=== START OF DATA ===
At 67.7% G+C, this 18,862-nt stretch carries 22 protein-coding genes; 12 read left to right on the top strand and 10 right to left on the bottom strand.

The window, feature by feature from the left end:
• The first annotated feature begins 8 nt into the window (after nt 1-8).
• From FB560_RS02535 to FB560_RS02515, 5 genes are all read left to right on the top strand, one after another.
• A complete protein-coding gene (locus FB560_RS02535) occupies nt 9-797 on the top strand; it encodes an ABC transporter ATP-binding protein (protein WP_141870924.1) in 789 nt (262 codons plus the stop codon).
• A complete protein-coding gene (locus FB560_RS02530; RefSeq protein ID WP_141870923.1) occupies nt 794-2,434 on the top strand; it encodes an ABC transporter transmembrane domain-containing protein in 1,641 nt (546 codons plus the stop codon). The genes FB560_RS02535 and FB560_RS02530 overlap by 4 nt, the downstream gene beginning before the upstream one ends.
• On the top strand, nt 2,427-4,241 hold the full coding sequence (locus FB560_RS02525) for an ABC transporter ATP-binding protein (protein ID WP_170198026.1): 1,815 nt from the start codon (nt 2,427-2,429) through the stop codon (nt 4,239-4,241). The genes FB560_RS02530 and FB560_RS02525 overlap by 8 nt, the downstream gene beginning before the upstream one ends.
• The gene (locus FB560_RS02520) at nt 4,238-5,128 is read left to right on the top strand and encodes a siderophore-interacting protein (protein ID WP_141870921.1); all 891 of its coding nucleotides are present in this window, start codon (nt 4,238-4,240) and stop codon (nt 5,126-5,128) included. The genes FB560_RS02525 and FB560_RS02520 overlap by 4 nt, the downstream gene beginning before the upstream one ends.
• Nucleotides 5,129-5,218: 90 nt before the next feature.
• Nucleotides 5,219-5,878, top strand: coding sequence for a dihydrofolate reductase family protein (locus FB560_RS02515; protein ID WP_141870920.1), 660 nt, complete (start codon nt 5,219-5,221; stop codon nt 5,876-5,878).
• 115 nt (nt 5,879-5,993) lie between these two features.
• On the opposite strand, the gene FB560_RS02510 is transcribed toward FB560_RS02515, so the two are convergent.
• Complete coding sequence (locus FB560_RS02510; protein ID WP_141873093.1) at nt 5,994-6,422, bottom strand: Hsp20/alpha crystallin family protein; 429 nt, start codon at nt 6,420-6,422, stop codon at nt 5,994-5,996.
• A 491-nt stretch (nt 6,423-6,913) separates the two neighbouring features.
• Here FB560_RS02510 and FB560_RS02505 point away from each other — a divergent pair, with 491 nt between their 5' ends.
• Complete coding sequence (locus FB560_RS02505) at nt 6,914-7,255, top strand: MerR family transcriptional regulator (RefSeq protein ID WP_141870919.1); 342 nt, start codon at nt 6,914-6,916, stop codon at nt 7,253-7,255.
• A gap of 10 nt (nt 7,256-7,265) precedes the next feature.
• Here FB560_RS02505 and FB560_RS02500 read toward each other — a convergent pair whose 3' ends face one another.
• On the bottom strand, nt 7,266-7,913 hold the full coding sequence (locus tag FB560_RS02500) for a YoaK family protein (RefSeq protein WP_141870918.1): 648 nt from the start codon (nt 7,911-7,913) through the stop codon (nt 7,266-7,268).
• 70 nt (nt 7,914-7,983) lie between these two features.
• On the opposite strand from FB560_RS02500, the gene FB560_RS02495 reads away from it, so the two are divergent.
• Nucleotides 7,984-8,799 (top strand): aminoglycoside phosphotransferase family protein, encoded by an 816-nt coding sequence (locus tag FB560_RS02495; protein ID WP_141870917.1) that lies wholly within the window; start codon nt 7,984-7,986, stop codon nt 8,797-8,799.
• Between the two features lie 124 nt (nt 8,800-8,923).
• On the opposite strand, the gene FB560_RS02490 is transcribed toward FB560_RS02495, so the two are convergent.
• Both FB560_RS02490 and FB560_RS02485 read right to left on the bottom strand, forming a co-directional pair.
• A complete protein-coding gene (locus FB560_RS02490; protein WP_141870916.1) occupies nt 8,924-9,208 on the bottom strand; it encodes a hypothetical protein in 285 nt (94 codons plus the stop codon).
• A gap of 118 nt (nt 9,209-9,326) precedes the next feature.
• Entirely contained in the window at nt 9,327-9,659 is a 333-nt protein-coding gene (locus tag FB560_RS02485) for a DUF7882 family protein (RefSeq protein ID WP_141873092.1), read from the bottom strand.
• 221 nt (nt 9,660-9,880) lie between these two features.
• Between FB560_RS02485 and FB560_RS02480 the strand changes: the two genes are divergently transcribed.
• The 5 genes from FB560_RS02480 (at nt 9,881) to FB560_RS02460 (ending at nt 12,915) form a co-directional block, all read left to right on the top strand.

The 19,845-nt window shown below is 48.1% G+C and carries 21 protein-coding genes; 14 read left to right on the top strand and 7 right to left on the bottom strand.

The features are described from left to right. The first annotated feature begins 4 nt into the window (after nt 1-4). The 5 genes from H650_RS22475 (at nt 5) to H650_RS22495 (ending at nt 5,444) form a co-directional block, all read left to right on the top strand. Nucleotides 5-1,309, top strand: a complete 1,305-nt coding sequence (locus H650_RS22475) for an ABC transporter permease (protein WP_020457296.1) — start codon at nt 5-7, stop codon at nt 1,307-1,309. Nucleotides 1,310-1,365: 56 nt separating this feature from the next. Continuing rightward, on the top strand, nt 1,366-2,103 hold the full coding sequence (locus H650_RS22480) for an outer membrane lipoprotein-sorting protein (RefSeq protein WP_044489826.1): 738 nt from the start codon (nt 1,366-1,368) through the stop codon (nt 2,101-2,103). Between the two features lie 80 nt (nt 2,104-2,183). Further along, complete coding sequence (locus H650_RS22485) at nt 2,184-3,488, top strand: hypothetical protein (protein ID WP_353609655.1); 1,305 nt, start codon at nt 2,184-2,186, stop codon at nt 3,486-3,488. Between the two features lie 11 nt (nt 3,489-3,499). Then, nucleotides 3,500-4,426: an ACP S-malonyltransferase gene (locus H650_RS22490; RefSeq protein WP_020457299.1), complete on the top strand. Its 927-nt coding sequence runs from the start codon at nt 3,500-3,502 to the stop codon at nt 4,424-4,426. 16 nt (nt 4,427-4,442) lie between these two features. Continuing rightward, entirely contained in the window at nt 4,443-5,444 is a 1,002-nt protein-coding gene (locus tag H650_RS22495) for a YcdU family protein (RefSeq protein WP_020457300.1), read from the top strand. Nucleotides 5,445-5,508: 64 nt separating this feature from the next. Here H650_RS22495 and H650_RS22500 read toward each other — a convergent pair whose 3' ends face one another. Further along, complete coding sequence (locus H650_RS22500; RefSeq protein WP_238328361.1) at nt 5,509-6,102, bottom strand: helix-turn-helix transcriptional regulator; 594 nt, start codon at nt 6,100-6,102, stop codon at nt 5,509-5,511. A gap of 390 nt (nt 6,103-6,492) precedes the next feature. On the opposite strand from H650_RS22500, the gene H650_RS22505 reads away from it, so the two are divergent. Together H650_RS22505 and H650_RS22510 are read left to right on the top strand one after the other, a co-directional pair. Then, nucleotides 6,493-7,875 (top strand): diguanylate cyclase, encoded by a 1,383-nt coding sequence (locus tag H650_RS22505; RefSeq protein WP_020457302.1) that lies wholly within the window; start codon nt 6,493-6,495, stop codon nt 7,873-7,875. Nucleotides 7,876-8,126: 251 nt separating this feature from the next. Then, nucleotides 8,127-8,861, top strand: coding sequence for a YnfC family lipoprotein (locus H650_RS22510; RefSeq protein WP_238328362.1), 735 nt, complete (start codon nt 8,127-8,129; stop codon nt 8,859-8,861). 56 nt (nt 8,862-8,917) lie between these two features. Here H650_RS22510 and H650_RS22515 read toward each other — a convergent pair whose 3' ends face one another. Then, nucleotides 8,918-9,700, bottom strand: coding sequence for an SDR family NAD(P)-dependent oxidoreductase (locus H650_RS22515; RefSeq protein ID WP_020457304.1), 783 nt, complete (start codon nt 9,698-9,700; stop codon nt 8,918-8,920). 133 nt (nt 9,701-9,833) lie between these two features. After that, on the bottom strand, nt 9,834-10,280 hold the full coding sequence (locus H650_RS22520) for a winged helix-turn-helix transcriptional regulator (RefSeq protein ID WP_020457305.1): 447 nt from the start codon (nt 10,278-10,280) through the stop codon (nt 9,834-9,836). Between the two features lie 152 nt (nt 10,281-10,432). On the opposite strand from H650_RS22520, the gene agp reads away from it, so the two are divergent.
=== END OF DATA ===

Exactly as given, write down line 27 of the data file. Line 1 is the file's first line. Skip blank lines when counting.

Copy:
• A gap of 118 nt (nt 9,209-9,326) precedes the next feature.